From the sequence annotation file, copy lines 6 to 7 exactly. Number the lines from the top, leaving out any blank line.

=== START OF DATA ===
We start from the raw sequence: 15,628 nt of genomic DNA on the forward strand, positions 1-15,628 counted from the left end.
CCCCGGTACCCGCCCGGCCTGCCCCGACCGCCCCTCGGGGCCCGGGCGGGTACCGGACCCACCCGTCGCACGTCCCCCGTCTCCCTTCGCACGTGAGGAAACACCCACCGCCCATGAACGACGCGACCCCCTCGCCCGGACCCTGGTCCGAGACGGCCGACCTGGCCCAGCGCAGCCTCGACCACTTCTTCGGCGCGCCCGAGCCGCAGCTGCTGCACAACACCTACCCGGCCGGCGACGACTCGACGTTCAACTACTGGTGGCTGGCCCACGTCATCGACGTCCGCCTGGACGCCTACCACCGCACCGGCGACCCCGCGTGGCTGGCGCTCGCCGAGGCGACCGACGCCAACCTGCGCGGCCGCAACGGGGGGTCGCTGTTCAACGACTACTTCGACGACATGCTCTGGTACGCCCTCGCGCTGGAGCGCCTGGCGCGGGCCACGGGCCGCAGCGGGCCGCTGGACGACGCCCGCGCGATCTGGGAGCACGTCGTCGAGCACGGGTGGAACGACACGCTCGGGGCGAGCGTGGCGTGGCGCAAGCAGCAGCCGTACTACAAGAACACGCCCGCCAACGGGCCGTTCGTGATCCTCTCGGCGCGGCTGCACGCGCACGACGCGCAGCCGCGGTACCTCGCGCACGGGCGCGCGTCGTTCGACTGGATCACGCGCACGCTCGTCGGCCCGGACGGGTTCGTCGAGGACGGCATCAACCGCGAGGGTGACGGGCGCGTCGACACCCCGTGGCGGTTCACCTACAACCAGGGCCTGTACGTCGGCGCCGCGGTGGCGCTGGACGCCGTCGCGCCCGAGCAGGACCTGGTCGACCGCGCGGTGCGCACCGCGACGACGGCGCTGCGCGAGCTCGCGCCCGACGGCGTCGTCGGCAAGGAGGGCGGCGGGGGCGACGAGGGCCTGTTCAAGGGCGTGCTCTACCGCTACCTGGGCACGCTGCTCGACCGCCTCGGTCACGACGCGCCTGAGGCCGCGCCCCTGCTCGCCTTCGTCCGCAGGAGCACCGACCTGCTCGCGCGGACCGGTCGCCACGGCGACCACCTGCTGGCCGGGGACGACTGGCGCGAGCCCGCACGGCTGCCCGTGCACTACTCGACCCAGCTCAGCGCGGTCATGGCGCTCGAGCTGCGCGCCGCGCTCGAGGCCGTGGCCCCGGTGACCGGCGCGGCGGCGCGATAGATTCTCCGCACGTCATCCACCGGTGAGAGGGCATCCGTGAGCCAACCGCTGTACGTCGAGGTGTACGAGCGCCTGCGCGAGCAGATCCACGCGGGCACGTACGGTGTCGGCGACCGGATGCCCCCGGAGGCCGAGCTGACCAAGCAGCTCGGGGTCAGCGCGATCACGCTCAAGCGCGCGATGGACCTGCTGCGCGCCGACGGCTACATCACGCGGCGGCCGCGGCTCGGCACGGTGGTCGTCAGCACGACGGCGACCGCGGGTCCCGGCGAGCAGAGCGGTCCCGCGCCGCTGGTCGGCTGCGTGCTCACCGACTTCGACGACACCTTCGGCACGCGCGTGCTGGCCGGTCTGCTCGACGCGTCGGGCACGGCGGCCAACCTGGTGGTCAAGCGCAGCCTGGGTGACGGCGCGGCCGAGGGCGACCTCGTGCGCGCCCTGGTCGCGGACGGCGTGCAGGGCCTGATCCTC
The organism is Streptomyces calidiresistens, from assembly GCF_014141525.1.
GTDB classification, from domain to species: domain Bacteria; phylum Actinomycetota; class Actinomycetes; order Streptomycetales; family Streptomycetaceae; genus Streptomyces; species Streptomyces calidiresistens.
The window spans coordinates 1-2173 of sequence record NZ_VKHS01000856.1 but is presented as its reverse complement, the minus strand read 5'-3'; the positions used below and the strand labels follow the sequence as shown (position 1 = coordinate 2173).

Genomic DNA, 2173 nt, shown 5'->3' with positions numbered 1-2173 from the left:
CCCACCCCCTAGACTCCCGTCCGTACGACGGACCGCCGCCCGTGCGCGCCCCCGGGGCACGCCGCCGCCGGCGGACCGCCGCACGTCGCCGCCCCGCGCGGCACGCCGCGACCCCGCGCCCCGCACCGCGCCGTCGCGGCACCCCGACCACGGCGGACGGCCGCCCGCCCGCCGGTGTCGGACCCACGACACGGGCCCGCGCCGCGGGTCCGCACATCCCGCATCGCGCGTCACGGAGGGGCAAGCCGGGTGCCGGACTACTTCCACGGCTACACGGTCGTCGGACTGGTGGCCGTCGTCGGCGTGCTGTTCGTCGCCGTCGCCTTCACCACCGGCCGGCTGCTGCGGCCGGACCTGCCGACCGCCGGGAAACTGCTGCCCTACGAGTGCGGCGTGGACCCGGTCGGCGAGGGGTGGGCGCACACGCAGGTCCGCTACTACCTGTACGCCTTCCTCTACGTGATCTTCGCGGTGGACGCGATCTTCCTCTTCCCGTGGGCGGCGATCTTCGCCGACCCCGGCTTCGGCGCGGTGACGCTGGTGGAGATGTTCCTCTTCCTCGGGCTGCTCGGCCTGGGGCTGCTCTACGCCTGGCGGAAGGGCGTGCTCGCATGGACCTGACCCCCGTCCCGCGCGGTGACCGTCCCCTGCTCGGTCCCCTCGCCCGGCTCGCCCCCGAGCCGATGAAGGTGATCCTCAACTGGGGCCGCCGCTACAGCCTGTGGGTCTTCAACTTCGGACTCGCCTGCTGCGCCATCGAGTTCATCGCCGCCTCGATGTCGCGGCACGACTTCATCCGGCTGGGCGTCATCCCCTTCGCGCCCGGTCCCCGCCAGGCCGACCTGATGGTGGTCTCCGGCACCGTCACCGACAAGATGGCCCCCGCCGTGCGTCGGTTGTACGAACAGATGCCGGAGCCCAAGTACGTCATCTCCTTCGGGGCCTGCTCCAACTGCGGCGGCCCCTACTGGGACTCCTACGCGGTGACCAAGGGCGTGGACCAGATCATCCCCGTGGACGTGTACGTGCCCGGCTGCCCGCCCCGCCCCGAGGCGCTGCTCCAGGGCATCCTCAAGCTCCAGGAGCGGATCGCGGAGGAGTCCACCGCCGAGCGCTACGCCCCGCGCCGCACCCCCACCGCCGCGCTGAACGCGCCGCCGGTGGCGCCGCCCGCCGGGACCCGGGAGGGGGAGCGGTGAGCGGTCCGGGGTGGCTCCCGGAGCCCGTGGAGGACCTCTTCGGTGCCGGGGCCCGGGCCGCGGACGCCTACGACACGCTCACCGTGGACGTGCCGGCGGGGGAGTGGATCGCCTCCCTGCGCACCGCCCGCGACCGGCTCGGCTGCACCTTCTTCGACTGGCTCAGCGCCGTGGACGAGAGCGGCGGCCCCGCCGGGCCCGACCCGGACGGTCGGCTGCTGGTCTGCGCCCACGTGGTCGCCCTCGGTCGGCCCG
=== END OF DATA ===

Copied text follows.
Genomic DNA, 2173 nt, shown 5'->3' with positions numbered 1-2173 from the left:
CCCACCCCCTAGACTCCCGTCCGTACGACGGACCGCCGCCCGTGCGCGCCCCCGGGGCACGCCGCCGCCGGCGGACCGCCGCACGTCGCCGCCCCGCGCGGCACGCCGCGACCCCGCGCCCCGCACCGCGCCGTCGCGGCACCCCGACCACGGCGGACGGCCGCCCGCCCGCCGGTGTCGGACCCACGACACGGGCCCGCGCCGCGGGTCCGCACATCCCGCATCGCGCGTCACGGAGGGGCAAGCCGGGTGCCGGACTACTTCCACGGCTACACGGTCGTCGGACTGGTGGCCGTCGTCGGCGTGCTGTTCGTCGCCGTCGCCTTCACCACCGGCCGGCTGCTGCGGCCGGACCTGCCGACCGCCGGGAAACTGCTGCCCTACGAGTGCGGCGTGGACCCGGTCGGCGAGGGGTGGGCGCACACGCAGGTCCGCTACTACCTGTACGCCTTCCTCTACGTGATCTTCGCGGTGGACGCGATCTTCCTCTTCCCGTGGGCGGCGATCTTCGCCGACCCCGGCTTCGGCGCGGTGACGCTGGTGGAGATGTTCCTCTTCCTCGGGCTGCTCGGCCTGGGGCTGCTCTACGCCTGGCGGAAGGGCGTGCTCGCATGGACCTGACCCCCGTCCCGCGCGGTGACCGTCCCCTGCTCGGTCCCCTCGCCCGGCTCGCCCCCGAGCCGATGAAGGTGATCCTCAACTGGGGCCGCCGCTACAGCCTGTGGGTCTTCAACTTCGGACTCGCCTGCTGCGCCATCGAGTTCATCGCCGCCTCGATGTCGCGGCACGACTTCATCCGGCTGGGCGTCATCCCCTTCGCGCCCGGTCCCCGCCAGGCCGACCTGATGGTGGTCTCCGGCACCGTCACCGACAAGATGGCCCCCGCCGTGCGTCGGTTGTACGAACAGATGCCGGAGCCCAAGTACGTCATCTCCTTCGGGGCCTGCTCCAACTGCGGCGGCCCCTACTGGGACTCCTACGCGGTGACCAAGGGCGTGGACCAGATCATCCCCGTGGACGTGTACGTGCCCGGCTGCCCGCCCCGCCCCGAGGCGCTGCTCCAGGGCATCCTCAAGCTCCAGGAGCGGATCGCGGAGGAGTCCACCGCCGAGCGCTACGCCCCGCGCCGCACCCCCACCGCCGCGCTGAACGCGCCGCCGGTGGCGCCGCCCGCCGGGACCCGGGAGGGGGAGCGGTGAGCGGTCCGGGGTGGCTCCCGGAGCCCGTGGAGGACCTCTTCGGTGCCGGGGCCCGGGCCGCGGACGCCTACGACACGCTCACCGTGGACGTGCCGGCGGGGGAGTGGATCGCCTCCCTGCGCACCGCCCGCGACCGGCTCGGCTGCACCTTCTTCGACTGGCTCAGCGCCGTGGACGAGAGCGGCGGCCCCGCCGGGCCCGACCCGGACGGTCGGCTGCTGGTCTGCGCCCACGTGGTCGCCCTCGGTCGGCCCG